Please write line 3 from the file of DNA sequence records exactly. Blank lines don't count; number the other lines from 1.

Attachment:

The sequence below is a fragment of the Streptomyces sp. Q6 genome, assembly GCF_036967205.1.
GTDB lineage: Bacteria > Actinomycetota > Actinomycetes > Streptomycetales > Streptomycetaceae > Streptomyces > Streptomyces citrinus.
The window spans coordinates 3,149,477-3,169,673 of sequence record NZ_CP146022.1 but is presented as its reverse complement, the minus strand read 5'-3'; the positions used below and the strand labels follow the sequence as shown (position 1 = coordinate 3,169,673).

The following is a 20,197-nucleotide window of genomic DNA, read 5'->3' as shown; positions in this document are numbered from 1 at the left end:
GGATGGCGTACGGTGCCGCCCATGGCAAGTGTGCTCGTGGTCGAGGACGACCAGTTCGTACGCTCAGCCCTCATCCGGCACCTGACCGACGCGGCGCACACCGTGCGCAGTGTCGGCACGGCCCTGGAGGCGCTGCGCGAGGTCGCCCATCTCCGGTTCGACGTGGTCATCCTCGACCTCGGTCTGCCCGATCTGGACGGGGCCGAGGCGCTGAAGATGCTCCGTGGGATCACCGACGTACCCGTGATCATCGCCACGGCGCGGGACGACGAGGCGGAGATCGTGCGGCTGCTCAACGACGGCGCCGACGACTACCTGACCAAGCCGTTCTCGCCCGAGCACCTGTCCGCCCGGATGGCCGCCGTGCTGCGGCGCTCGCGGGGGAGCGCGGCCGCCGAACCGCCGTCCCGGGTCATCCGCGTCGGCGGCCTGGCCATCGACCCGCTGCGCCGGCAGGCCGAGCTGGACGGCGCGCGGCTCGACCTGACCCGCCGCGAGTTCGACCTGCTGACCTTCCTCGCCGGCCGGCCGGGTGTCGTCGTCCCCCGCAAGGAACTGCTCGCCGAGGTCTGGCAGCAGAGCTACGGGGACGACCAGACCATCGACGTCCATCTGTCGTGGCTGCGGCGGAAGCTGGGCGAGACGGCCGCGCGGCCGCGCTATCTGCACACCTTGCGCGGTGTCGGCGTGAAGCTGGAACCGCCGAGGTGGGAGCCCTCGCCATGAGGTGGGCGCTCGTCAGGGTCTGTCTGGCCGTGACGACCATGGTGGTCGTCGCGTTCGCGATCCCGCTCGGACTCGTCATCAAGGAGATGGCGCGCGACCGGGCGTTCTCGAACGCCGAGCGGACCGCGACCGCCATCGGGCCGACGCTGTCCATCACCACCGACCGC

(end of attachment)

The window spans coordinates 3,149,477-3,169,673 of sequence record NZ_CP146022.1 but is presented as its reverse complement, the minus strand read 5'-3'; the positions used below and the strand labels follow the sequence as shown (position 1 = coordinate 3,169,673).